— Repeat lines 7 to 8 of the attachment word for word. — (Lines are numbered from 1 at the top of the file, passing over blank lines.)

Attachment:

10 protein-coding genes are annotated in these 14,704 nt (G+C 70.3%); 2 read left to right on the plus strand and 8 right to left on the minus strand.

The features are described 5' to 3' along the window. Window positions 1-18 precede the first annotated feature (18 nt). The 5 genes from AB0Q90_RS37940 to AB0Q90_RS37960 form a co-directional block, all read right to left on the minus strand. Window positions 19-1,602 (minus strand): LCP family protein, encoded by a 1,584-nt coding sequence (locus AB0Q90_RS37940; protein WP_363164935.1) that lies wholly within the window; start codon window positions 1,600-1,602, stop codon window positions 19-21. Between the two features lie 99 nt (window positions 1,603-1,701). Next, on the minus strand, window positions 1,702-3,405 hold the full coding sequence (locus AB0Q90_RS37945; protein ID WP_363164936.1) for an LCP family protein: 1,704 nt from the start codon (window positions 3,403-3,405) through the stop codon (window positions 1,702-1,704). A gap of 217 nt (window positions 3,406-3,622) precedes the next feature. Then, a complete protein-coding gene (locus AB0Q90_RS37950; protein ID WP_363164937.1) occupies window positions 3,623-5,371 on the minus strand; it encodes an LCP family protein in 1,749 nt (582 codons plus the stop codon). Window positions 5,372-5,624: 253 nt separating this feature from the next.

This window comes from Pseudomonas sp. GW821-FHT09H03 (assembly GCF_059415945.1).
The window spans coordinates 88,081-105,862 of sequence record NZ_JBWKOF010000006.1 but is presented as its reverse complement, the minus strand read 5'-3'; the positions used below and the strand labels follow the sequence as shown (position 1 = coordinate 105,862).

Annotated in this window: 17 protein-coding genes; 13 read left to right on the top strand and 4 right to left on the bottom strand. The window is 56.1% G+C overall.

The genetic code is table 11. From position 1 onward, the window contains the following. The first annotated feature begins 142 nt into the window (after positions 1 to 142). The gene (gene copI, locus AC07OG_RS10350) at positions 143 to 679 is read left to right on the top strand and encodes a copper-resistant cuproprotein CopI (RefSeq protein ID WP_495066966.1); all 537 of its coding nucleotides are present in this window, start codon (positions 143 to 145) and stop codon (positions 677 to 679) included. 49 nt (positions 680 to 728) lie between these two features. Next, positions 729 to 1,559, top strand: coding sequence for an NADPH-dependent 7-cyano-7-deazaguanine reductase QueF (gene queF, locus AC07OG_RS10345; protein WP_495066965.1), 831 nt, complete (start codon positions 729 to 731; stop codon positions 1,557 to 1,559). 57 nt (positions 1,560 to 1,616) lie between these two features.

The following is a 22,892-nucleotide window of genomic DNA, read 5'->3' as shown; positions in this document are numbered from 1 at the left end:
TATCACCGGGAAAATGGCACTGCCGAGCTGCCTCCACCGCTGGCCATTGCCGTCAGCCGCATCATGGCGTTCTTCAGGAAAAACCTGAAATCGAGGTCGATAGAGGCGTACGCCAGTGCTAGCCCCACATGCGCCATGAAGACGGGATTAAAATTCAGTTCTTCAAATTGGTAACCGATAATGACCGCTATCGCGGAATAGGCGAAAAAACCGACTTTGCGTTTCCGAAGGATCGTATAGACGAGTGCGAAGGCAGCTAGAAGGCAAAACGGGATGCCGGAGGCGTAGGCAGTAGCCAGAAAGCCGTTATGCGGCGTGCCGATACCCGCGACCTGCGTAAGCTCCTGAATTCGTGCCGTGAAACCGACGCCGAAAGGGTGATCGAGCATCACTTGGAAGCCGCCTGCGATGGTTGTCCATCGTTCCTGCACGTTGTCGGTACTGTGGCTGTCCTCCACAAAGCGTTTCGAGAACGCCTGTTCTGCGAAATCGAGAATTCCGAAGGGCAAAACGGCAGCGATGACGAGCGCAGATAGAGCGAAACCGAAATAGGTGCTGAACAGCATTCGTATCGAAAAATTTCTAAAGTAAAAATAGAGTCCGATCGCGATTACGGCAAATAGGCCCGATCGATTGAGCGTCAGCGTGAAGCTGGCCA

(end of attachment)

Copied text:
The following is a 22,892-nucleotide window of genomic DNA, read 5'->3' as shown; positions in this document are numbered from 1 at the left end:
TATCACCGGGAAAATGGCACTGCCGAGCTGCCTCCACCGCTGGCCATTGCCGTCAGCCGCATCATGGCGTTCTTCAGGAAAAACCTGAAATCGAGGTCGATAGAGGCGTACGCCAGTGCTAGCCCCACATGCGCCATGAAGACGGGATTAAAATTCAGTTCTTCAAATTGGTAACCGATAATGACCGCTATCGCGGAATAGGCGAAAAAACCGACTTTGCGTTTCCGAAGGATCGTATAGACGAGTGCGAAGGCAGCTAGAAGGCAAAACGGGATGCCGGAGGCGTAGGCAGTAGCCAGAAAGCCGTTATGCGGCGTGCCGATACCCGCGACCTGCGTAAGCTCCTGAATTCGTGCCGTGAAACCGACGCCGAAAGGGTGATCGAGCATCACTTGGAAGCCGCCTGCGATGGTTGTCCATCGTTCCTGCACGTTGTCGGTACTGTGGCTGTCCTCCACAAAGCGTTTCGAGAACGCCTGTTCTGCGAAATCGAGAATTCCGAAGGGCAAAACGGCAGCGATGACGAGCGCAGATAGAGCGAAACCGAAATAGGTGCTGAACAGCATTCGTATCGAAAAATTTCTAAAGTAAAAATAGAGTCCGATCGCGATTACGGCAAATAGGCCCGATCGATTGAGCGTCAGCGTGAAGCTGGCCA